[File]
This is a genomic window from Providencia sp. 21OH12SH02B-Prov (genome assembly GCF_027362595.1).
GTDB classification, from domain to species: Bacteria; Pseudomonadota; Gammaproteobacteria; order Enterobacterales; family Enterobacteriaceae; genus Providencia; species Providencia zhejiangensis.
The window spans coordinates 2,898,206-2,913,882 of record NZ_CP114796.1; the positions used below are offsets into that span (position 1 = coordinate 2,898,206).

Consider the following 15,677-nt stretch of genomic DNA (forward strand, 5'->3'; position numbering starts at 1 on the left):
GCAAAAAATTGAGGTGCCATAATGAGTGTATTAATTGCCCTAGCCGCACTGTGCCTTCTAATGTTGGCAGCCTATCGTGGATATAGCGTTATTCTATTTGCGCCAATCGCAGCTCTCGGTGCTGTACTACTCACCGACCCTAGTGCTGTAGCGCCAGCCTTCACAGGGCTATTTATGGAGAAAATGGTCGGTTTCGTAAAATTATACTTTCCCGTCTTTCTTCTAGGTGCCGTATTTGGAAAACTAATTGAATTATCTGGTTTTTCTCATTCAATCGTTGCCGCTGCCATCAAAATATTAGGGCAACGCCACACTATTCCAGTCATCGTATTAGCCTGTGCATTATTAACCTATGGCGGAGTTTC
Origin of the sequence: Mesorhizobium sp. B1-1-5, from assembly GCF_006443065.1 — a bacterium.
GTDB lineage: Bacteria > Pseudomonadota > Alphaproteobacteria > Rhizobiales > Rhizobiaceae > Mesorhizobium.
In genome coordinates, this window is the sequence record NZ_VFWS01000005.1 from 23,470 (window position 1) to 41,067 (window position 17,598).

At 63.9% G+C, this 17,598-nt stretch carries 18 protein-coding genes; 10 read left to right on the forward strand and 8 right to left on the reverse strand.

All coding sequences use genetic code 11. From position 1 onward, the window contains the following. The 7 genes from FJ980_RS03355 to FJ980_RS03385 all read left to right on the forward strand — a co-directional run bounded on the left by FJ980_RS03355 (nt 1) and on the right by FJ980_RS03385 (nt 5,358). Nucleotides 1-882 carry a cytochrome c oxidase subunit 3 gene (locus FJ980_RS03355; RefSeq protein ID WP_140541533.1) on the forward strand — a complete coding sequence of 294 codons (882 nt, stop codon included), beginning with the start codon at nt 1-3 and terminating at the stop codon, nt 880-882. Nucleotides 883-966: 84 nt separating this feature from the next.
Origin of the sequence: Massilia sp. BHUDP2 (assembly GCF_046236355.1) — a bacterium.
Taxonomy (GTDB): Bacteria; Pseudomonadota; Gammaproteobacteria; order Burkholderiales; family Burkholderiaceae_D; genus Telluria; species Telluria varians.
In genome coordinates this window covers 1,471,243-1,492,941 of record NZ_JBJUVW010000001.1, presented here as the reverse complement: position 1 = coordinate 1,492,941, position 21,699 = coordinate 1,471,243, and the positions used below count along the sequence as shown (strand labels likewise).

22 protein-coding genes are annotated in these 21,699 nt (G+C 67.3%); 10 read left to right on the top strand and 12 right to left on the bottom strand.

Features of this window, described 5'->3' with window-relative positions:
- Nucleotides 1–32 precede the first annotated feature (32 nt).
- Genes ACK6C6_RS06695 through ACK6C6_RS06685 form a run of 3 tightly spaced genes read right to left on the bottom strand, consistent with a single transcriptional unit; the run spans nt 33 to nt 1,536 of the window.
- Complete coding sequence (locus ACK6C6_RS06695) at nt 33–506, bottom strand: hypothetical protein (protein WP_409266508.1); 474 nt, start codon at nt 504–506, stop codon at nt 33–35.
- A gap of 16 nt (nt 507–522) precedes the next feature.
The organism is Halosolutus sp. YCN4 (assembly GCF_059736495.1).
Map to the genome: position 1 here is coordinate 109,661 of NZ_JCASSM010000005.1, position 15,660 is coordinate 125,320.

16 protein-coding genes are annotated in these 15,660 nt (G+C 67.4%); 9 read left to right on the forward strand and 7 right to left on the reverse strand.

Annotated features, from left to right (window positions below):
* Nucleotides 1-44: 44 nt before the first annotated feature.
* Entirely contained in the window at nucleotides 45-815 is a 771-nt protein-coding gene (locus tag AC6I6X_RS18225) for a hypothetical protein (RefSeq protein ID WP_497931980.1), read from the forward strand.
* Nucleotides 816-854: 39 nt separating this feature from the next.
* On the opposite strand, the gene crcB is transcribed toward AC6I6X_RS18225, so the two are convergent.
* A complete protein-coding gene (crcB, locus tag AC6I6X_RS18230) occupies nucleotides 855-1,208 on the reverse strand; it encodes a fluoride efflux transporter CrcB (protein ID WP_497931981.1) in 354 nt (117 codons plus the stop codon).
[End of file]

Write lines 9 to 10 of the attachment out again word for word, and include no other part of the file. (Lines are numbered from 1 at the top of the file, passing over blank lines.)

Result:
At 63.9% G+C, this 17,598-nt stretch carries 18 protein-coding genes; 10 read left to right on the forward strand and 8 right to left on the reverse strand.

All coding sequences use genetic code 11. From position 1 onward, the window contains the following. The 7 genes from FJ980_RS03355 to FJ980_RS03385 all read left to right on the forward strand — a co-directional run bounded on the left by FJ980_RS03355 (nt 1) and on the right by FJ980_RS03385 (nt 5,358). Nucleotides 1-882 carry a cytochrome c oxidase subunit 3 gene (locus FJ980_RS03355; RefSeq protein ID WP_140541533.1) on the forward strand — a complete coding sequence of 294 codons (882 nt, stop codon included), beginning with the start codon at nt 1-3 and terminating at the stop codon, nt 880-882. Nucleotides 883-966: 84 nt separating this feature from the next.